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construction of the scattering states, $\psi_p(x)$ incident from the left, $\psi'_p(x)$ incident from the right (for $p>0$) \begin{eqnarray} \psi_p(x)=\left\{\begin{array}{cc} e^{ipx}+r(p)e^{-ipx},&x\rightarrow-\infty\\ te^{ipx},&x\rightarrow+\infty \end{array}\right. \end{eqnarray} \begin{eqnarray} \psi'_p(x)=\left\{\begin{array}{cc} e^{-ipx}+r'(p)e^{ipx},&x\rightarrow+\infty\\ t'(p)e^{-ipx},&x\rightarrow -\infty \end{array}\right. \end{eqnarray} I write $x\rightarrow\pm\infty$, since if the line has a nonzero extension in the transverse $y$-direction it is not enough to take $x$ outside of the support of $V$, because of evanescent waves: waves that decay exponentially into the region where $V=0$, but have not yet decayed to zero.

the reflection coefficients $r(p),r'(p)$ and transmission coefficients $t(p),t'(p)$ define the scattering matrix:

$$S(p)=\begin{pmatrix} r(p)&t'(p) \\ t(p)&r'(p) \end{pmatrix}$$ unitarity: $S(p)S^\dagger(p)=\mathbb{1}$, time-reversal symmetry: $S^t(p)=S(p)$, so $t(p)=t'(p)$. These constraints may be incorporated in the polar decomposition $$S=\begin{pmatrix} e^{2i\phi}\sqrt{1-T}&e^{i\phi+i\phi'}\sqrt{T} \\ e^{i\phi+i\phi'}\sqrt{T}&-e^{2i\phi'}\sqrt{1-T} \end{pmatrix},$$ with $\phi(p),\phi'(p)\in[0,2\pi)$ and $T(p)\in[0,1]$.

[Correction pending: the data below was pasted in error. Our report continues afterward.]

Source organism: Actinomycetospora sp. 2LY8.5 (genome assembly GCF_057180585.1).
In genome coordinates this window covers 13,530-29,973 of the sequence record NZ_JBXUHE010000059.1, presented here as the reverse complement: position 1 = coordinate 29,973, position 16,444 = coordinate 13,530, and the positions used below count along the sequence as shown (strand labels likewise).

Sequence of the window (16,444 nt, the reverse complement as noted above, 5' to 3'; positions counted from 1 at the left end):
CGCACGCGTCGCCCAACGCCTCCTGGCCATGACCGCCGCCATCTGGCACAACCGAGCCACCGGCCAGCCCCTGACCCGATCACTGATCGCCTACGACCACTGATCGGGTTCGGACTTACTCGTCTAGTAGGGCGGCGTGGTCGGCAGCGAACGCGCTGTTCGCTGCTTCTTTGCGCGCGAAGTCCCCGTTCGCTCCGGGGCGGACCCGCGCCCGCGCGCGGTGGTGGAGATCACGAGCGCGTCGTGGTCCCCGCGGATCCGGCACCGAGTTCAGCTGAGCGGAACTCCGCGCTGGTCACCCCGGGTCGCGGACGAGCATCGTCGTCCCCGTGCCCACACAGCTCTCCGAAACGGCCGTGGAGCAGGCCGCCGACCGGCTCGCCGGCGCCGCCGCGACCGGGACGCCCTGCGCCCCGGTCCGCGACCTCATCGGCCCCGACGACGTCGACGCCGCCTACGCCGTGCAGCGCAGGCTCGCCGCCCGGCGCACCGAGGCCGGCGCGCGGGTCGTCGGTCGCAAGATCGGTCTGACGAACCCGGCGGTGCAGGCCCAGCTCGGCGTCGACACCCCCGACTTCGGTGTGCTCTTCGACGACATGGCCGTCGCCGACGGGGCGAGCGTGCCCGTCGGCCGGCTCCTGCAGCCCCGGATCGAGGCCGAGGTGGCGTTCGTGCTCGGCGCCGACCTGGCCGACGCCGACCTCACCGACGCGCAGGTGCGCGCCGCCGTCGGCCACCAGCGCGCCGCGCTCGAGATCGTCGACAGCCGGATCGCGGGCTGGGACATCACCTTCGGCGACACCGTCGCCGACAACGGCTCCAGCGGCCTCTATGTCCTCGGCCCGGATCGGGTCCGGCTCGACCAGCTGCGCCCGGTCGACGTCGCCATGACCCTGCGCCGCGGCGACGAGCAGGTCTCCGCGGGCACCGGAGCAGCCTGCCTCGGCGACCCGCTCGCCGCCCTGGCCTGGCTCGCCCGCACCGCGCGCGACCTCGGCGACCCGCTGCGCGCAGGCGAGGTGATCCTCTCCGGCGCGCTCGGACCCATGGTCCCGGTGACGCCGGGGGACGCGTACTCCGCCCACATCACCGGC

There is no simple closed-form expression for $\phi,\phi',T$ for arbitrary $V(x)$, this will typically require a numerical solution. For an overview of approximate methods, you might take a look at Scattering by one-dimensional smooth potentials: between WKB and Born approximation.

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    $\begingroup$ If one assumes, as the OP does, that $V\geq 0$, there are no evanescent waves. Once $V=0$, the solutions to the Schr\"odinger equation are strictly $e^{\pm ipx} $. $\endgroup$ Nov 13 '19 at 0:03
  • $\begingroup$ indeed, thanks for correcting me; I was thinking of the more general case where the "line" has a nonzero extension in the transverse direction, then there appear evanscent (decaying) modes even when $V=0$. $\endgroup$ Nov 13 '19 at 7:36
  • $\begingroup$ Oh yes, all kinds of fun stuff happens in more general cases; and physically relevant potentials usually don't have bounded support anyway. $\endgroup$ Nov 13 '19 at 17:48